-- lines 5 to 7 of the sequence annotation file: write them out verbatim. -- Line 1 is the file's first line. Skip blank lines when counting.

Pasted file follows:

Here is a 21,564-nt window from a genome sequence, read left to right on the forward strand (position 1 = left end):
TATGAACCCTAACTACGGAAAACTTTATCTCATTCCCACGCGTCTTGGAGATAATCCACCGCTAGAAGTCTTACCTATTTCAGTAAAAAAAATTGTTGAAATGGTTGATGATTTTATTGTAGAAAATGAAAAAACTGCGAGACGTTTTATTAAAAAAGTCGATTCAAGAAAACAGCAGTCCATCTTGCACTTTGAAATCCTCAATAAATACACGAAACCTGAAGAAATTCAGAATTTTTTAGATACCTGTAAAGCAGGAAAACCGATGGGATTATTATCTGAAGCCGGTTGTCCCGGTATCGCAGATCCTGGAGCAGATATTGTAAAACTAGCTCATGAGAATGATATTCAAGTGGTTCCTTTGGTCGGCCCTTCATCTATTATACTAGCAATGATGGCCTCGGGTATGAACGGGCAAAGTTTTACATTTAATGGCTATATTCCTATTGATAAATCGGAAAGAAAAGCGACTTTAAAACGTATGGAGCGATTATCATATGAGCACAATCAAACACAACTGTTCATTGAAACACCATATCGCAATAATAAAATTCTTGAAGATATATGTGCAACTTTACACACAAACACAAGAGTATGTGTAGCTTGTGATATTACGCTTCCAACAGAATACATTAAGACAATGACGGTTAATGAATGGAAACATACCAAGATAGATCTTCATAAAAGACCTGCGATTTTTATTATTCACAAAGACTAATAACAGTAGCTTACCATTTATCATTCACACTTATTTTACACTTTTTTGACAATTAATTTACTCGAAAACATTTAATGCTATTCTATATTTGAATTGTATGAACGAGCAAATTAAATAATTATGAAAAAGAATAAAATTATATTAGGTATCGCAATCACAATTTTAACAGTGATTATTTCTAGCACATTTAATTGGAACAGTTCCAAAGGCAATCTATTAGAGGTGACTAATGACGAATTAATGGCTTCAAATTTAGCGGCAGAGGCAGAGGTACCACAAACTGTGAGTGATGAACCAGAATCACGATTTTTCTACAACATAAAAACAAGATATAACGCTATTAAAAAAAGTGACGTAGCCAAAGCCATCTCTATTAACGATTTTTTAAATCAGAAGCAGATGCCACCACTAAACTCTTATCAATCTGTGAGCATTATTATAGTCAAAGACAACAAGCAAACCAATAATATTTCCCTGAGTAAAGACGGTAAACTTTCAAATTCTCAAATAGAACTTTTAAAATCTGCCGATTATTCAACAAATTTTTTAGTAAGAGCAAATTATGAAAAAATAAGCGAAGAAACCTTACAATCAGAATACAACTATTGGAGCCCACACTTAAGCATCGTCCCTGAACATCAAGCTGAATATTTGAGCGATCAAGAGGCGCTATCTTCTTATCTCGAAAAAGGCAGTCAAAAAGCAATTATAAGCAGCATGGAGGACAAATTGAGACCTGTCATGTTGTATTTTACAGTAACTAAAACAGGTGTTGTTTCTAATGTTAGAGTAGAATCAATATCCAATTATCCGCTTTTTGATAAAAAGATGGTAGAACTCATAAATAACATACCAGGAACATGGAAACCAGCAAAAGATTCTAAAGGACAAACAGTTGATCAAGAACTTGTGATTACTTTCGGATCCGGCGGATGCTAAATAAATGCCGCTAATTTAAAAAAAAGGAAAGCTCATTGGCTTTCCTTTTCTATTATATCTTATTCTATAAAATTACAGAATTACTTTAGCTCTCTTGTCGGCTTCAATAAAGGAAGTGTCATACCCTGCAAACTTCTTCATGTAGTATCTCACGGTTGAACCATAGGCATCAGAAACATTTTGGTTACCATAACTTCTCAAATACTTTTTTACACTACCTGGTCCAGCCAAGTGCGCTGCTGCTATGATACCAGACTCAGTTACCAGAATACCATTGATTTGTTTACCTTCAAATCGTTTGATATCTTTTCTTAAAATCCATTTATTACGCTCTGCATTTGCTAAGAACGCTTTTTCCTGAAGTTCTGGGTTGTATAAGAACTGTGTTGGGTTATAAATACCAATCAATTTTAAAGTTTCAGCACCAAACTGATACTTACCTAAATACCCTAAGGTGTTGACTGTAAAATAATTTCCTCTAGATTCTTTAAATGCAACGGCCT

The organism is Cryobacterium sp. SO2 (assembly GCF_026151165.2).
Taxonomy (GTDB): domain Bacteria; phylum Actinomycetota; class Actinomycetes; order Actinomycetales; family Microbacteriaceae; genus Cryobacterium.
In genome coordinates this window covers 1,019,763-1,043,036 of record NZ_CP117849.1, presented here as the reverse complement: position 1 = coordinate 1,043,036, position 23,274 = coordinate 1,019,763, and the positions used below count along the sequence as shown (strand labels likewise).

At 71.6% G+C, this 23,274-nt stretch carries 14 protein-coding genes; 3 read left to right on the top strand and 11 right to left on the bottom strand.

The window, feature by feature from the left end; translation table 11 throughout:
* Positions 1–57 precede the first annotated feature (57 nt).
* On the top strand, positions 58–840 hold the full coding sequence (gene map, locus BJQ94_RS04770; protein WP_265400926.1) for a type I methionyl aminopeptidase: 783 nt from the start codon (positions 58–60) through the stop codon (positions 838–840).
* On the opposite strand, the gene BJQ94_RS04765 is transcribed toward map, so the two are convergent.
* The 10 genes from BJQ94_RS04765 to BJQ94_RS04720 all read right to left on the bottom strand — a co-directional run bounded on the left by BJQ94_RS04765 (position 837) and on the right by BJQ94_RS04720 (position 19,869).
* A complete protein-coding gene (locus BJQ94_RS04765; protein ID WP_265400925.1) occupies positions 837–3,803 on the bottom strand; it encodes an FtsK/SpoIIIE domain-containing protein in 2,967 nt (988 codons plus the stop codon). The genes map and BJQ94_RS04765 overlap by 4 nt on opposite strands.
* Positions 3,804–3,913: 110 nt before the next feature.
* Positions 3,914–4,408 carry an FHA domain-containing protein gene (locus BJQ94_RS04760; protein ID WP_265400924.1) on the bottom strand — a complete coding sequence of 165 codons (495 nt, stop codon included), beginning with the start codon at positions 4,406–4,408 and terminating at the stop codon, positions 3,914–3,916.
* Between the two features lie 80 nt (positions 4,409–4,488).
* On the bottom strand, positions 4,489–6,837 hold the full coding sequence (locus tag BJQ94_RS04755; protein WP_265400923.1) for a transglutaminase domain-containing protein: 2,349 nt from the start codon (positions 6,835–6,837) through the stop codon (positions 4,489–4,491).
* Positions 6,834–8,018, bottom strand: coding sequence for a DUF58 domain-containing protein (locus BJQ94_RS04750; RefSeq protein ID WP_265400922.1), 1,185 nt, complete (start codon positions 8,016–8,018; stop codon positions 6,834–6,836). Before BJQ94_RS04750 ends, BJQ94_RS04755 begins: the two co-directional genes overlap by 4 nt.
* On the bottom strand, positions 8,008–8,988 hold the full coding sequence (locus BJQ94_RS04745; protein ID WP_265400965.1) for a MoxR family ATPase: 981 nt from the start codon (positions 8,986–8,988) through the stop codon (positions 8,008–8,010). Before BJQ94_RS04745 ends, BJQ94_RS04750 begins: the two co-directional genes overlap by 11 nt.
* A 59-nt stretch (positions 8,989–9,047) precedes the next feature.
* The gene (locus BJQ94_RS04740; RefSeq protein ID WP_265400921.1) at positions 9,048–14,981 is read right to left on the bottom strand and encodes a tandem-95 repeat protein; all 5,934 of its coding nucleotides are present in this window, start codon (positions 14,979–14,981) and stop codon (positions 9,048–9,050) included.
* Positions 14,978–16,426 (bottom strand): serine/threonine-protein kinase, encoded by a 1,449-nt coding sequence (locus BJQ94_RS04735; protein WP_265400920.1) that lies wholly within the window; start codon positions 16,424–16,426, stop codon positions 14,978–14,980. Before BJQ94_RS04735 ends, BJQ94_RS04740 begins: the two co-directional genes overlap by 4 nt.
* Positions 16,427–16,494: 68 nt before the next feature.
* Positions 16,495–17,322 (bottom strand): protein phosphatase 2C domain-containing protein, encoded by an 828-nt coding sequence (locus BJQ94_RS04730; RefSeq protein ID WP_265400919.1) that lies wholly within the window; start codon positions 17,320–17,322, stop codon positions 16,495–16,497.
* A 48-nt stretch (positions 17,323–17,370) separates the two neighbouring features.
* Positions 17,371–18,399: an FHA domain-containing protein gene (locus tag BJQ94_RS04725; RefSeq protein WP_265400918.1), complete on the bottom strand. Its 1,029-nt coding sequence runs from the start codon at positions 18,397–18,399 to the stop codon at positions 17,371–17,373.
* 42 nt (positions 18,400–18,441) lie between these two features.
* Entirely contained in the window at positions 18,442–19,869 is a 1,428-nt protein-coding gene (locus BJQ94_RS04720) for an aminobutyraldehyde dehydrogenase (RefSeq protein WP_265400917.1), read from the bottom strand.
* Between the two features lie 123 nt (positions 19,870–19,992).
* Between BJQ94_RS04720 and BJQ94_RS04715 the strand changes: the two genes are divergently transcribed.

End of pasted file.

In genome coordinates this window covers 1,019,763-1,043,036 of record NZ_CP117849.1, presented here as the reverse complement: position 1 = coordinate 1,043,036, position 23,274 = coordinate 1,019,763, and the positions used below count along the sequence as shown (strand labels likewise).

At 71.6% G+C, this 23,274-nt stretch carries 14 protein-coding genes; 3 read left to right on the top strand and 11 right to left on the bottom strand.

The window, feature by feature from the left end; translation table 11 throughout: